13. Magma genesis, storage and eruption processes at Aluto volcano, Ethiopia: lessons from remote sensing, gas emissions and geochemistry

    NASA Astrophysics Data System (ADS)

    Hutchison, William; Biggs, Juliet; Mather, Tamsin; Pyle, David; Gleeson, Matthew; Lewi, Elias; Yirgu, Gezahgen; Caliro, Stefano; Chiodini, Giovanni; Fischer, Tobias

    2016-04-01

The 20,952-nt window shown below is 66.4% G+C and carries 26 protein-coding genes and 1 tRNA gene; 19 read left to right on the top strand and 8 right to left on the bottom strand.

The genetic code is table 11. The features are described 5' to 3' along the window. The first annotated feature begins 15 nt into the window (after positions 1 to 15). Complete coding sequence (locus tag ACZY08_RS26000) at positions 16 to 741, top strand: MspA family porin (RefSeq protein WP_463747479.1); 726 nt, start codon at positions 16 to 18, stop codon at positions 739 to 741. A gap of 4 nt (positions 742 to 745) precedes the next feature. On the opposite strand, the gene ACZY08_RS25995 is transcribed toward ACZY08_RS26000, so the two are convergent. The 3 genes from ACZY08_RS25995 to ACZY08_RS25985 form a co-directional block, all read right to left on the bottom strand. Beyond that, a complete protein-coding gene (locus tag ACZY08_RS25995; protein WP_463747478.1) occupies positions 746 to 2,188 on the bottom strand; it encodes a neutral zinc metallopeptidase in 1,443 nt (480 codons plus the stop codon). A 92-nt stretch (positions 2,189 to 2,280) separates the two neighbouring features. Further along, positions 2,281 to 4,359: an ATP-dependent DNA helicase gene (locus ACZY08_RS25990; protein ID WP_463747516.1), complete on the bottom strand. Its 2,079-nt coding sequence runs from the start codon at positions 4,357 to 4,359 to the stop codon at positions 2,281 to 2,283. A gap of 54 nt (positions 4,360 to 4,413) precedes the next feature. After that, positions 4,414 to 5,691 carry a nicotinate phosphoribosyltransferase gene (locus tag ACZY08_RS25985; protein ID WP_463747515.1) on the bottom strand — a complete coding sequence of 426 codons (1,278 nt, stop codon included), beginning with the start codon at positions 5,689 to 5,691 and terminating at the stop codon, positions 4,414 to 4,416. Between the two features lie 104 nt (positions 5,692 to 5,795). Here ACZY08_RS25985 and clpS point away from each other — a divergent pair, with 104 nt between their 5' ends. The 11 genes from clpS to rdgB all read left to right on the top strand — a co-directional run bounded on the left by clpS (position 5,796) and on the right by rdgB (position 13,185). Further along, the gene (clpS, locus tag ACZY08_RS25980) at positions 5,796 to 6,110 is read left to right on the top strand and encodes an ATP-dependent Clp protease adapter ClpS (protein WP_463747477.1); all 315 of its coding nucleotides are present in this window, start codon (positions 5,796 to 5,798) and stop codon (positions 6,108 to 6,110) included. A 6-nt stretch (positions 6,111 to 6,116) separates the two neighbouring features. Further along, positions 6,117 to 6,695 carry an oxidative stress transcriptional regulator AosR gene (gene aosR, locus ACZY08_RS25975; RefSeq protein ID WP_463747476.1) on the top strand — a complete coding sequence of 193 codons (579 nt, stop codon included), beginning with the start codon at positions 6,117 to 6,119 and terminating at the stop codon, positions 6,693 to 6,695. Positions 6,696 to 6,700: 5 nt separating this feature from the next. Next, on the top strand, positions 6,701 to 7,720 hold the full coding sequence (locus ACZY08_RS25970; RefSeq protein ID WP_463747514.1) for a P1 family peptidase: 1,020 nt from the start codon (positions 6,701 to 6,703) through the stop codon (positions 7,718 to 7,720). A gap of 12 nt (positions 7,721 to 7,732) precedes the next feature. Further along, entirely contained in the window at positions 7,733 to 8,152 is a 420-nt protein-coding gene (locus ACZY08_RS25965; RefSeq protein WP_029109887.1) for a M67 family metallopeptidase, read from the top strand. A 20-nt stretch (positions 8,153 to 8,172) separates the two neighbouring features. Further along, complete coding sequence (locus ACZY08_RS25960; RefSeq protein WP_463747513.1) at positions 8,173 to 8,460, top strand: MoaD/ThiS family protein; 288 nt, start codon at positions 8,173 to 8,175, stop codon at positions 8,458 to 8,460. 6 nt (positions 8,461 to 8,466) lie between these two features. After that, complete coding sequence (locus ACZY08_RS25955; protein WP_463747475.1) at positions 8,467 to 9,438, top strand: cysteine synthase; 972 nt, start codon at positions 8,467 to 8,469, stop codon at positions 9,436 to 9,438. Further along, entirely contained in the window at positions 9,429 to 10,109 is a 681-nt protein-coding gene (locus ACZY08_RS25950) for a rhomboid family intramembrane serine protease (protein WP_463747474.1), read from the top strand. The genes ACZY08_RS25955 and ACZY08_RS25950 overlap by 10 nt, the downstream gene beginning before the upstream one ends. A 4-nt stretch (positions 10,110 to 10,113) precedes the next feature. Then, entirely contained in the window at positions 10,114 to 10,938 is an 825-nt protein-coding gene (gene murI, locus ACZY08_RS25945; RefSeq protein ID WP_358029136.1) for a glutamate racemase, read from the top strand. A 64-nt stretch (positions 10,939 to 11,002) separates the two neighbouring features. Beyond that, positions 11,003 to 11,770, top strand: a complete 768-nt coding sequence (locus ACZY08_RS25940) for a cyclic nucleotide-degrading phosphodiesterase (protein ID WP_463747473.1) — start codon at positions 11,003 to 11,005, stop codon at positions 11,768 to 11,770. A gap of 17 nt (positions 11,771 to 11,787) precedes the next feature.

One of the most intriguing aspects of magmatism during the transition from continental rifting to sea-floor spreading is that large silicic magmatic systems develop within the rift zone. In the Main Ethiopian Rift (MER) these silicic volcanoes not only pose a significant hazard to local populations but they also sustain major geothermal resources. Understanding the journey magma takes from source to surface beneath these volcanoes is vital for determining its eruption style and for better evaluating the geothermal resources that these complexes host. We investigate Aluto, a restless silicic volcano in the MER, and combine a wide range of geochemical and geophysical techniques to constrain magma genesis, storage and eruption processes and shed light on magmatic-hydrothermal-tectonic interactions. Magma genesis and storage processes at Aluto were evaluated using new whole-rock geochemical data from recent eruptive products. Geochemical modelling confirms that Aluto's peralkaline rhyolites, that constitute the bulk of recent erupted products, are generated from protracted fractionation (>80 %) of basalt that is compositionally similar to rift-related basalts found on the margins of the complex. Crustal melting did not play a significant role in rhyolite genesis and melt storage depths of ~5 km can reproduce almost all aspects of their geochemistry. InSAR methods were then used to investigate magma storage and fluid movement at Aluto during an episode of ground deformation that took place between 2008 and 2010. Combining new SAR imagery from different viewing geometries we identified an accelerating uplift pulse and found that source models support depths of magmatic and/or fluid intrusion at ~5 km for the uplift and shallower depths of ~4 km for the subsidence. Finally, gas samples collected on Aluto in 2014 were used to evaluate magma and fluid transport processes. Our results show that gases are predominantly emanating from major fault zones on Aluto and that they